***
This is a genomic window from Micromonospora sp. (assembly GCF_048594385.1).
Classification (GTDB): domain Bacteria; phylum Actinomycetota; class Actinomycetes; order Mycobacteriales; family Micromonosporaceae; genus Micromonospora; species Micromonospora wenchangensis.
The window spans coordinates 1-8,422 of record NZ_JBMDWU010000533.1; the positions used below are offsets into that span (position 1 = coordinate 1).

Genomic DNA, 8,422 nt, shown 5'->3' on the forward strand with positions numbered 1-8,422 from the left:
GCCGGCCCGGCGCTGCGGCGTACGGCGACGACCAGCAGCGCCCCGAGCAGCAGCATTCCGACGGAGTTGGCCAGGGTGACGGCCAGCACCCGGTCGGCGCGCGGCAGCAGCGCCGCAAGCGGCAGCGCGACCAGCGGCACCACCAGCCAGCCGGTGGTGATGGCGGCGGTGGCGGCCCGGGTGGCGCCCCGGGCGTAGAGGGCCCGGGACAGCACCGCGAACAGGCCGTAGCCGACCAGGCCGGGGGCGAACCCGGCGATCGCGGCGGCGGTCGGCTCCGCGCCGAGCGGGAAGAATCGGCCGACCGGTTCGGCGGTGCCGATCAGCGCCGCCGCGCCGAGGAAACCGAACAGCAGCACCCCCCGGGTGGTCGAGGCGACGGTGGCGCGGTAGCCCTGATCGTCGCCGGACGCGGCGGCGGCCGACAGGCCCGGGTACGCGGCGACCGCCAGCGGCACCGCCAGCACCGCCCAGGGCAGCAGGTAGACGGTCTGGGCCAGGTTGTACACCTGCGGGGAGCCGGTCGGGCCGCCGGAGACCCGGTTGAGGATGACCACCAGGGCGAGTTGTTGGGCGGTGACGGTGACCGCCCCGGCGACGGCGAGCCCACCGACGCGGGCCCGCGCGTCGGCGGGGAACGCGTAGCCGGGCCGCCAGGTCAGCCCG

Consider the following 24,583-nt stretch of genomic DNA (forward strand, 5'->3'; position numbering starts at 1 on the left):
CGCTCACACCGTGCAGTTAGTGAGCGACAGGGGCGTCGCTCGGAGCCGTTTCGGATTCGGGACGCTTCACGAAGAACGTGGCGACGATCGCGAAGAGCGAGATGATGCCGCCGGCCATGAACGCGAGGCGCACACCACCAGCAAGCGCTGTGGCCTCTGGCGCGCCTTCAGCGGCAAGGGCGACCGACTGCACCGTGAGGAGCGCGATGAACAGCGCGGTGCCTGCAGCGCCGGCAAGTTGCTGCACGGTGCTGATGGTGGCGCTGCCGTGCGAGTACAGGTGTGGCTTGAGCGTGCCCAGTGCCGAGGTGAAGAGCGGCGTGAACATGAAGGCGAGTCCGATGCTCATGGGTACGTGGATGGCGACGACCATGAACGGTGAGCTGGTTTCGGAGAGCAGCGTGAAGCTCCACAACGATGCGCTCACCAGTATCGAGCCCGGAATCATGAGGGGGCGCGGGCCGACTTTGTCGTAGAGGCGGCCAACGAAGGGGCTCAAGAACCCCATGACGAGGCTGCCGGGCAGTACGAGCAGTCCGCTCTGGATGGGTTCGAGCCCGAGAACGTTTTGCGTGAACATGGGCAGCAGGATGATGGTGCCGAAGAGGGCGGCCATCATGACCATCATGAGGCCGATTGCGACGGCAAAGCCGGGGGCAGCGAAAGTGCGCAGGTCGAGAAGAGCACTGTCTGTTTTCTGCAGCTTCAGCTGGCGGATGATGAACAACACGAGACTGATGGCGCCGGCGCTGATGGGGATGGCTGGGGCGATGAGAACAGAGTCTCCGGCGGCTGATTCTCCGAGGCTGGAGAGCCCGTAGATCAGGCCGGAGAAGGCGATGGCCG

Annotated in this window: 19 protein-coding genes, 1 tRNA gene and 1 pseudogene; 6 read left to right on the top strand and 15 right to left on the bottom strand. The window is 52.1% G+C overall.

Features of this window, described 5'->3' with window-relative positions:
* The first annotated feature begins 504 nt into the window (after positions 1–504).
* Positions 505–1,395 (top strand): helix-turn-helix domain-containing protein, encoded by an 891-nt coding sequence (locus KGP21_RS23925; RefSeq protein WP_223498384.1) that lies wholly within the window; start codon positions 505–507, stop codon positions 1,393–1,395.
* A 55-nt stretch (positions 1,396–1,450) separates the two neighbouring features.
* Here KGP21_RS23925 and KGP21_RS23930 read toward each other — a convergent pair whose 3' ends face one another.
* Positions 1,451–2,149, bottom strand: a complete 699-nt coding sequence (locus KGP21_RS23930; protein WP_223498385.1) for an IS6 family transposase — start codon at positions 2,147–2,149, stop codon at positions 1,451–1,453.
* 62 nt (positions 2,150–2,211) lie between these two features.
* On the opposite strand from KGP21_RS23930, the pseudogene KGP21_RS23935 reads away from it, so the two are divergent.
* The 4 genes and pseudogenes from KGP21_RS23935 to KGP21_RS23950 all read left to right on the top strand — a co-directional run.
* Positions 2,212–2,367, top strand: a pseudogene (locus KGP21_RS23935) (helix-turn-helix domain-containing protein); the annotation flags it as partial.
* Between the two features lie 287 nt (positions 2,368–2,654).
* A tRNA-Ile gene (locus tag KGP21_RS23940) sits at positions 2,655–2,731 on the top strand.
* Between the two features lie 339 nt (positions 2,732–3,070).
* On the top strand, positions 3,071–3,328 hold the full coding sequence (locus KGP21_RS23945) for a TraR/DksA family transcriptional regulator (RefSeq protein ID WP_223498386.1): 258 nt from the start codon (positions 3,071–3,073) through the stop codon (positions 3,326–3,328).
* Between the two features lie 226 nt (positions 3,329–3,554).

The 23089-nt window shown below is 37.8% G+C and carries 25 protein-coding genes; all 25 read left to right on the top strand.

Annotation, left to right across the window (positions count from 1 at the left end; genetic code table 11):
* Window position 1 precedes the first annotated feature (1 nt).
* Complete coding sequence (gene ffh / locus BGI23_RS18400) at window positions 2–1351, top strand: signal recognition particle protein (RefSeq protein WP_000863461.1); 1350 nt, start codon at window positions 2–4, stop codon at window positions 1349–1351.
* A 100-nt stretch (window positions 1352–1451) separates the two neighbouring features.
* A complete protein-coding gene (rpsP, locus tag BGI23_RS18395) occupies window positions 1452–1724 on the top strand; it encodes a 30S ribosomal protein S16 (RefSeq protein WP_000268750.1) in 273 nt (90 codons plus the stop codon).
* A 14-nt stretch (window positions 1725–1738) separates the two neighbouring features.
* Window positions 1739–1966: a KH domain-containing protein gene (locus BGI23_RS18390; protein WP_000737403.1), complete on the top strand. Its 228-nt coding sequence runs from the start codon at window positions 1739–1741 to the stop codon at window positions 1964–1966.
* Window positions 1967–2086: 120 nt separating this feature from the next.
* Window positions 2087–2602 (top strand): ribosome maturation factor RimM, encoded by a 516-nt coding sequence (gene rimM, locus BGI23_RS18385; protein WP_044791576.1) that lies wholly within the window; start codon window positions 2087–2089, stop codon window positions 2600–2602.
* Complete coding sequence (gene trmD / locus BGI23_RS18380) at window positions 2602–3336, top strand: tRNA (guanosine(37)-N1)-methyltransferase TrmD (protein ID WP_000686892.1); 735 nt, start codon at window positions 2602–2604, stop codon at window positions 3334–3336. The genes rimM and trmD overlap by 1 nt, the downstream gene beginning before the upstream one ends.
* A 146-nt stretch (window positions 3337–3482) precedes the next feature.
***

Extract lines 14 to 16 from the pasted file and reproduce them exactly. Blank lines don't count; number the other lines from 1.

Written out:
* Positions 1,451–2,149, bottom strand: a complete 699-nt coding sequence (locus KGP21_RS23930; protein WP_223498385.1) for an IS6 family transposase — start codon at positions 2,147–2,149, stop codon at positions 1,451–1,453.
* 62 nt (positions 2,150–2,211) lie between these two features.
* On the opposite strand from KGP21_RS23930, the pseudogene KGP21_RS23935 reads away from it, so the two are divergent.